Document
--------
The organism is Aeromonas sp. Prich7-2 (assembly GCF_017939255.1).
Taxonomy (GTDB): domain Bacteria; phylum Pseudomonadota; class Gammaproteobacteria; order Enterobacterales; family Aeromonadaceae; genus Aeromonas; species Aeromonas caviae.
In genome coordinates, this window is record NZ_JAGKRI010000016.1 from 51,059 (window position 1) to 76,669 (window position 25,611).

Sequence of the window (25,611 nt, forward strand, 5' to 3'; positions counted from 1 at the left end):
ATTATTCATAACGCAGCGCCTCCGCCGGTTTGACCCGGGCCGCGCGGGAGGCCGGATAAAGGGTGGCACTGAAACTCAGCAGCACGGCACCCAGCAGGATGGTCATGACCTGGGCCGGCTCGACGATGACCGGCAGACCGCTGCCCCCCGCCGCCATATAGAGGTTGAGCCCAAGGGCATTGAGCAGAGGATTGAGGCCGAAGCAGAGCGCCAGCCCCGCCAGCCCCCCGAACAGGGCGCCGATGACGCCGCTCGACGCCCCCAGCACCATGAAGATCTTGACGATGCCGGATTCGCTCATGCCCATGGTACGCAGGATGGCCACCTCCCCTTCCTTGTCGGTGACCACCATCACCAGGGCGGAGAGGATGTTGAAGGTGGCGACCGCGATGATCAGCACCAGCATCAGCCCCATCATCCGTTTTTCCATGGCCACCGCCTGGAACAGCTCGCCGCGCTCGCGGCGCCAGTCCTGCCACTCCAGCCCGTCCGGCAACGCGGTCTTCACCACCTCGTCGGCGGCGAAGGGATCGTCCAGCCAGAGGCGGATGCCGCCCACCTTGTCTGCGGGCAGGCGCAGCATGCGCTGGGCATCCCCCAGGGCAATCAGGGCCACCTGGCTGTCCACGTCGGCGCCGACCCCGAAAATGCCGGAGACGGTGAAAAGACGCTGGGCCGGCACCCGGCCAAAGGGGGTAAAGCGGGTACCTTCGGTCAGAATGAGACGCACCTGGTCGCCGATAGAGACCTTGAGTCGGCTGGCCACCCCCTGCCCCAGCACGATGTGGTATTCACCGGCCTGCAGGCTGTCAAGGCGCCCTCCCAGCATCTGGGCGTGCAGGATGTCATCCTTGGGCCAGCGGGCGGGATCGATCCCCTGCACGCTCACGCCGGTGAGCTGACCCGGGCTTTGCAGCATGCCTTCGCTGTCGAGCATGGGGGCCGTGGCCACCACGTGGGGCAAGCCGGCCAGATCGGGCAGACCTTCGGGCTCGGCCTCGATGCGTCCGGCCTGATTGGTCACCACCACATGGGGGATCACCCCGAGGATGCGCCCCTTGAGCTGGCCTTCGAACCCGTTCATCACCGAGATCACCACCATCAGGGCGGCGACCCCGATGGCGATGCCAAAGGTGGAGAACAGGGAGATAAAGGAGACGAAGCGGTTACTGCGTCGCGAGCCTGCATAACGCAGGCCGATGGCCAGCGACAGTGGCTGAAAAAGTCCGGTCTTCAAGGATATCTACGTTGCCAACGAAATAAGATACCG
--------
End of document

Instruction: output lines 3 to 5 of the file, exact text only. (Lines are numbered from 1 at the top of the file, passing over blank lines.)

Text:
In genome coordinates, this window is record NZ_JAGKRI010000016.1 from 51,059 (window position 1) to 76,669 (window position 25,611).

Sequence of the window (25,611 nt, forward strand, 5' to 3'; positions counted from 1 at the left end):
ATTATTCATAACGCAGCGCCTCCGCCGGTTTGACCCGGGCCGCGCGGGAGGCCGGATAAAGGGTGGCACTGAAACTCAGCAGCACGGCACCCAGCAGGATGGTCATGACCTGGGCCGGCTCGACGATGACCGGCAGACCGCTGCCCCCCGCCGCCATATAGAGGTTGAGCCCAAGGGCATTGAGCAGAGGATTGAGGCCGAAGCAGAGCGCCAGCCCCGCCAGCCCCCCGAACAGGGCGCCGATGACGCCGCTCGACGCCCCCAGCACCATGAAGATCTTGACGATGCCGGATTCGCTCATGCCCATGGTACGCAGGATGGCCACCTCCCCTTCCTTGTCGGTGACCACCATCACCAGGGCGGAGAGGATGTTGAAGGTGGCGACCGCGATGATCAGCACCAGCATCAGCCCCATCATCCGTTTTTCCATGGCCACCGCCTGGAACAGCTCGCCGCGCTCGCGGCGCCAGTCCTGCCACTCCAGCCCGTCCGGCAACGCGGTCTTCACCACCTCGTCGGCGGCGAAGGGATCGTCCAGCCAGAGGCGGATGCCGCCCACCTTGTCTGCGGGCAGGCGCAGCATGCGCTGGGCATCCCCCAGGGCAATCAGGGCCACCTGGCTGTCCACGTCGGCGCCGACCCCGAAAATGCCGGAGACGGTGAAAAGACGCTGGGCCGGCACCCGGCCAAAGGGGGTAAAGCGGGTACCTTCGGTCAGAATGAGACGCACCTGGTCGCCGATAGAGACCTTGAGTCGGCTGGCCACCCCCTGCCCCAGCACGATGTGGTATTCACCGGCCTGCAGGCTGTCAAGGCGCCCTCCCAGCATCTGGGCGTGCAGGATGTCATCCTTGGGCCAGCGGGCGGGATCGATCCCCTGCACGCTCACGCCGGTGAGCTGACCCGGGCTTTGCAGCATGCCTTCGCTGTCGAGCATGGGGGCCGTGGCCACCACGTGGGGCAAGCCGGCCAGATCGGGCAGACCTTCGGGCTCGGCCTCGATGCGTCCGGCCTGATTGGTCACCACCACATGGGGGATCACCCCGAGGATGCGCCCCTTGAGCTGGCCTTCGAACCCGTTCATCACCGAGATCACCACCATCAGGGCGGCGACCCCGATGGCGATGCCAAAGGTGGAGAACAGGGAGATAAAGGAGACGAAGCGGTTACTGCGTCGCGAGCCTGCATAACGCAGGCCGATGGCCAGCGACAGTGGCTGAAAAAGTCCGGTCTTCAAGGATATCTACGTTGCCAACGAAATAAGATACCG